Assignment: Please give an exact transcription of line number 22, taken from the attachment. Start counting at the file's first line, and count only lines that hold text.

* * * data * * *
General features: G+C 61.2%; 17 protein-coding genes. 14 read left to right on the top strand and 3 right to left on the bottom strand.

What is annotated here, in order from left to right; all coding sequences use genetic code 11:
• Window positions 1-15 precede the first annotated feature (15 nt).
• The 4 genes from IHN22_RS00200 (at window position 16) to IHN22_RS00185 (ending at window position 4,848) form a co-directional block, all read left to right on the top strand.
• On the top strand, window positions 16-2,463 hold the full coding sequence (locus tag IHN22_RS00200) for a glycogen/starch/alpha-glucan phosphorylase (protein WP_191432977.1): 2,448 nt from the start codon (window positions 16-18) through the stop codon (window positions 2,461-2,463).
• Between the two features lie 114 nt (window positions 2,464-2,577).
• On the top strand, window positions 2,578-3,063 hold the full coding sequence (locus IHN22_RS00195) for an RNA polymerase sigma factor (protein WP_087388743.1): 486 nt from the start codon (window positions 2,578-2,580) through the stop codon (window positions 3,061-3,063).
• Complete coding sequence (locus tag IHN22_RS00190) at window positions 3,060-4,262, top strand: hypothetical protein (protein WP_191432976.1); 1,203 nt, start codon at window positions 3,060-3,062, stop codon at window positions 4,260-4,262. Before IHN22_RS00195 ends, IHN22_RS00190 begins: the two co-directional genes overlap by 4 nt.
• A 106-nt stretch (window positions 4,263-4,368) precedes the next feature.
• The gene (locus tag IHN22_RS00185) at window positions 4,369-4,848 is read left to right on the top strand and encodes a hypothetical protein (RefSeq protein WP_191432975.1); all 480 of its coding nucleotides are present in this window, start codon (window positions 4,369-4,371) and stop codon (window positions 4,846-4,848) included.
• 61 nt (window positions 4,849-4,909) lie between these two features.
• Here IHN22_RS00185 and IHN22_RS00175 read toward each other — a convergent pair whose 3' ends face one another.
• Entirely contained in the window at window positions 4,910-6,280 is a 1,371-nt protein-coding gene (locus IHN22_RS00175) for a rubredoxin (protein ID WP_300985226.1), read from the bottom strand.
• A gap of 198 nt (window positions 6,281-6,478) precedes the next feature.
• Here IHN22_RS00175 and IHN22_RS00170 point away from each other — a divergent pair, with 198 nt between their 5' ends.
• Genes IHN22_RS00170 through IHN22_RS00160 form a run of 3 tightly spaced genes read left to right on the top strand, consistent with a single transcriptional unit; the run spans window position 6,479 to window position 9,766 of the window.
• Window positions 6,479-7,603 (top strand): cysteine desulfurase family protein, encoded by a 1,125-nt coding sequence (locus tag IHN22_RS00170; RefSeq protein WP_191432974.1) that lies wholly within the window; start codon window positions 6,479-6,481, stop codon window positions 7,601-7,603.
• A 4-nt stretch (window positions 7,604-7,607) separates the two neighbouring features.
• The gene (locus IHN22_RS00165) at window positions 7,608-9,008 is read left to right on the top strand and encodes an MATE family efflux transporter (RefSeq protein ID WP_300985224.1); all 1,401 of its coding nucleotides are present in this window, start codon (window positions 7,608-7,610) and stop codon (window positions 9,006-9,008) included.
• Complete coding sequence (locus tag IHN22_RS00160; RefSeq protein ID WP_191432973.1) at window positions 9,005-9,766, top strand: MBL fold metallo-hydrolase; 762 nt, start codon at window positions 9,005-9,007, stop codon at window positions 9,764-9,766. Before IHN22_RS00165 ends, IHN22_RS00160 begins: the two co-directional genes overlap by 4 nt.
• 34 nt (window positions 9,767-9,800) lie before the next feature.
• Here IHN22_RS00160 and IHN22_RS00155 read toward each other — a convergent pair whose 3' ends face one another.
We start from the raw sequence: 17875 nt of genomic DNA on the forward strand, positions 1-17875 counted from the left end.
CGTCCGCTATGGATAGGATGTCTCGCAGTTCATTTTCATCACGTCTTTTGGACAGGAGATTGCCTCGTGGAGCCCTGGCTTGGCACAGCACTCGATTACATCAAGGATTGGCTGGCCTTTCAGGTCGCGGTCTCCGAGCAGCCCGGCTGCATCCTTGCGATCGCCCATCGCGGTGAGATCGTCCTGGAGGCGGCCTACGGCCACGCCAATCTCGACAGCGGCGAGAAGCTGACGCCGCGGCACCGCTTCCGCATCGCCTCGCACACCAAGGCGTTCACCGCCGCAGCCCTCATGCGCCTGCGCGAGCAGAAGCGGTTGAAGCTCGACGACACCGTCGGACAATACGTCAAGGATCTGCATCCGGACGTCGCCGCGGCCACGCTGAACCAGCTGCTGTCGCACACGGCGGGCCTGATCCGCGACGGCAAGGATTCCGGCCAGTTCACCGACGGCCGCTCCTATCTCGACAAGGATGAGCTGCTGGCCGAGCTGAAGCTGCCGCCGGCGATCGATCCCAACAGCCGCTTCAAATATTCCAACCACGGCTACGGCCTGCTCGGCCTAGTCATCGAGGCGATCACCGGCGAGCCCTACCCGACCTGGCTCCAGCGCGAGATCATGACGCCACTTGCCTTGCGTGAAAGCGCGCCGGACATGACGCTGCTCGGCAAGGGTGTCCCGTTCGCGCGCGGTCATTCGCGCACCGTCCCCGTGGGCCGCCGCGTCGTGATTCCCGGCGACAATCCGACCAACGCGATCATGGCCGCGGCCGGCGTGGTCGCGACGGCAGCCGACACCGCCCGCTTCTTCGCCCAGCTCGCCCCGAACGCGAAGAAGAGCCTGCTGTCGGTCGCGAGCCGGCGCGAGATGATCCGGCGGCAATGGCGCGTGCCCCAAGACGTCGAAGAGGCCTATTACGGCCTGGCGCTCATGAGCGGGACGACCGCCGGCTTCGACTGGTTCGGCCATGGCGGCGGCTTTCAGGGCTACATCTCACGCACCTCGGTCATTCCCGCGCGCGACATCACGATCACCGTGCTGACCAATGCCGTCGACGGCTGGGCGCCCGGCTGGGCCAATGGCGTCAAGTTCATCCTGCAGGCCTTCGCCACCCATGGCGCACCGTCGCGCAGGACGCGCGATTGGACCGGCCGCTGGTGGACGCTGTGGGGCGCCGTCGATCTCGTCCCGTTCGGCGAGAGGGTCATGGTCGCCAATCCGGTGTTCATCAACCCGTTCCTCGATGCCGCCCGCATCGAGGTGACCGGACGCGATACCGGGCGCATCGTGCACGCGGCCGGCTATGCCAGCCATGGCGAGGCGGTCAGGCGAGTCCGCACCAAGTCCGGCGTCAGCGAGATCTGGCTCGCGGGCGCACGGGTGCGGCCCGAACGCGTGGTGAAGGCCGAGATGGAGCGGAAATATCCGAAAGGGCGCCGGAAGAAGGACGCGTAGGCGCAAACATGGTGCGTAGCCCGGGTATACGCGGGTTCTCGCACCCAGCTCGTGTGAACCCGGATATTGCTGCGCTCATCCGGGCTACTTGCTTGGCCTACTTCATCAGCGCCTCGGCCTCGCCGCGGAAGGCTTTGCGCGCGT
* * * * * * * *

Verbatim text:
• Here IHN22_RS00160 and IHN22_RS00155 read toward each other — a convergent pair whose 3' ends face one another.